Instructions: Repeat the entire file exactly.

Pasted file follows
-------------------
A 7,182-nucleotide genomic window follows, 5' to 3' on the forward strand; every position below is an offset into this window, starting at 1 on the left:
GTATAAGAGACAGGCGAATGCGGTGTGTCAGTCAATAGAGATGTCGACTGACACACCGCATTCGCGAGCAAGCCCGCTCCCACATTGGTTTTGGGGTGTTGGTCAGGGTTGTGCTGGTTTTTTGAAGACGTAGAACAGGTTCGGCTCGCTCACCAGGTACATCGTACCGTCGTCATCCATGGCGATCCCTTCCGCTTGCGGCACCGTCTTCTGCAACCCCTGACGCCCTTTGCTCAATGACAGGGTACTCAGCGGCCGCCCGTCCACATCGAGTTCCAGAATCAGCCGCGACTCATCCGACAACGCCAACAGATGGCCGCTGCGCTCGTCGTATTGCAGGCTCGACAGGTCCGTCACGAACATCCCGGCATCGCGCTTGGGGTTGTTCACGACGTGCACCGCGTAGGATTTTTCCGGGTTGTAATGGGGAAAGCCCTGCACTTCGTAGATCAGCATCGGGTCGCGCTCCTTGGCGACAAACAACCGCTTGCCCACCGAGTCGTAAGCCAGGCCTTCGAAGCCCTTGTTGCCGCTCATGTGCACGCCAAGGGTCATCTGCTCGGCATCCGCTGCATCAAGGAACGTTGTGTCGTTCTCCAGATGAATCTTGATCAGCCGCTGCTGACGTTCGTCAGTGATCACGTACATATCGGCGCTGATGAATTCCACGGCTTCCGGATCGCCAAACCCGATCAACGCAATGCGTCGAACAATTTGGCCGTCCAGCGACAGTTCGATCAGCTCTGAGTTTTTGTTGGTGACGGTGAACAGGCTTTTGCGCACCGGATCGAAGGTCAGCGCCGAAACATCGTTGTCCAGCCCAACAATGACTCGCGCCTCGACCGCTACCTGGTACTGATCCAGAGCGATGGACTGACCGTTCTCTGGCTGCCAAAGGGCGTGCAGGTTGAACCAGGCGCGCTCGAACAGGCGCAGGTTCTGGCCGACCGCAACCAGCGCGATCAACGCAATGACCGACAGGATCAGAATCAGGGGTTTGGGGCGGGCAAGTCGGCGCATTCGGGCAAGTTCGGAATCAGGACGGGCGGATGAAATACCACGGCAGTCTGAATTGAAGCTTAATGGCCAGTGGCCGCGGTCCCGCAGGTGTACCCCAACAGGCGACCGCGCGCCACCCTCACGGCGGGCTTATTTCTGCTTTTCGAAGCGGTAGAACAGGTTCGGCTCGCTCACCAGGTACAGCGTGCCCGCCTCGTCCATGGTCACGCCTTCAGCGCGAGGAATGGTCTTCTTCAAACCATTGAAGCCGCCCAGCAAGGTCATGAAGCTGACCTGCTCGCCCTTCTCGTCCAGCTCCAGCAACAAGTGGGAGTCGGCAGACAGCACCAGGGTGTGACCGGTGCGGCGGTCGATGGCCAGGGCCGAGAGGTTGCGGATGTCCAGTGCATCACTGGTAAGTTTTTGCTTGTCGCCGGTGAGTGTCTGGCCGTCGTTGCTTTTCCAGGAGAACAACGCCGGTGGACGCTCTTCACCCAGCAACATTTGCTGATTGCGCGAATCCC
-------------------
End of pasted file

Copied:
A 7,182-nucleotide genomic window follows, 5' to 3' on the forward strand; every position below is an offset into this window, starting at 1 on the left:
GTATAAGAGACAGGCGAATGCGGTGTGTCAGTCAATAGAGATGTCGACTGACACACCGCATTCGCGAGCAAGCCCGCTCCCACATTGGTTTTGGGGTGTTGGTCAGGGTTGTGCTGGTTTTTTGAAGACGTAGAACAGGTTCGGCTCGCTCACCAGGTACATCGTACCGTCGTCATCCATGGCGATCCCTTCCGCTTGCGGCACCGTCTTCTGCAACCCCTGACGCCCTTTGCTCAATGACAGGGTACTCAGCGGCCGCCCGTCCACATCGAGTTCCAGAATCAGCCGCGACTCATCCGACAACGCCAACAGATGGCCGCTGCGCTCGTCGTATTGCAGGCTCGACAGGTCCGTCACGAACATCCCGGCATCGCGCTTGGGGTTGTTCACGACGTGCACCGCGTAGGATTTTTCCGGGTTGTAATGGGGAAAGCCCTGCACTTCGTAGATCAGCATCGGGTCGCGCTCCTTGGCGACAAACAACCGCTTGCCCACCGAGTCGTAAGCCAGGCCTTCGAAGCCCTTGTTGCCGCTCATGTGCACGCCAAGGGTCATCTGCTCGGCATCCGCTGCATCAAGGAACGTTGTGTCGTTCTCCAGATGAATCTTGATCAGCCGCTGCTGACGTTCGTCAGTGATCACGTACATATCGGCGCTGATGAATTCCACGGCTTCCGGATCGCCAAACCCGATCAACGCAATGCGTCGAACAATTTGGCCGTCCAGCGACAGTTCGATCAGCTCTGAGTTTTTGTTGGTGACGGTGAACAGGCTTTTGCGCACCGGATCGAAGGTCAGCGCCGAAACATCGTTGTCCAGCCCAACAATGACTCGCGCCTCGACCGCTACCTGGTACTGATCCAGAGCGATGGACTGACCGTTCTCTGGCTGCCAAAGGGCGTGCAGGTTGAACCAGGCGCGCTCGAACAGGCGCAGGTTCTGGCCGACCGCAACCAGCGCGATCAACGCAATGACCGACAGGATCAGAATCAGGGGTTTGGGGCGGGCAAGTCGGCGCATTCGGGCAAGTTCGGAATCAGGACGGGCGGATGAAATACCACGGCAGTCTGAATTGAAGCTTAATGGCCAGTGGCCGCGGTCCCGCAGGTGTACCCCAACAGGCGACCGCGCGCCACCCTCACGGCGGGCTTATTTCTGCTTTTCGAAGCGGTAGAACAGGTTCGGCTCGCTCACCAGGTACAGCGTGCCCGCCTCGTCCATGGTCACGCCTTCAGCGCGAGGAATGGTCTTCTTCAAACCATTGAAGCCGCCCAGCAAGGTCATGAAGCTGACCTGCTCGCCCTTCTCGTCCAGCTCCAGCAACAAGTGGGAGTCGGCAGACAGCACCAGGGTGTGACCGGTGCGGCGGTCGATGGCCAGGGCCGAGAGGTTGCGGATGTCCAGTGCATCACTGGTAAGTTTTTGCTTGTCGCCGGTGAGTGTCTGGCCGTCGTTGCTTTTCCAGGAGAACAACGCCGGTGGACGCTCTTCACCCAGCAACATTTGCTGATTGCGCGAATCCC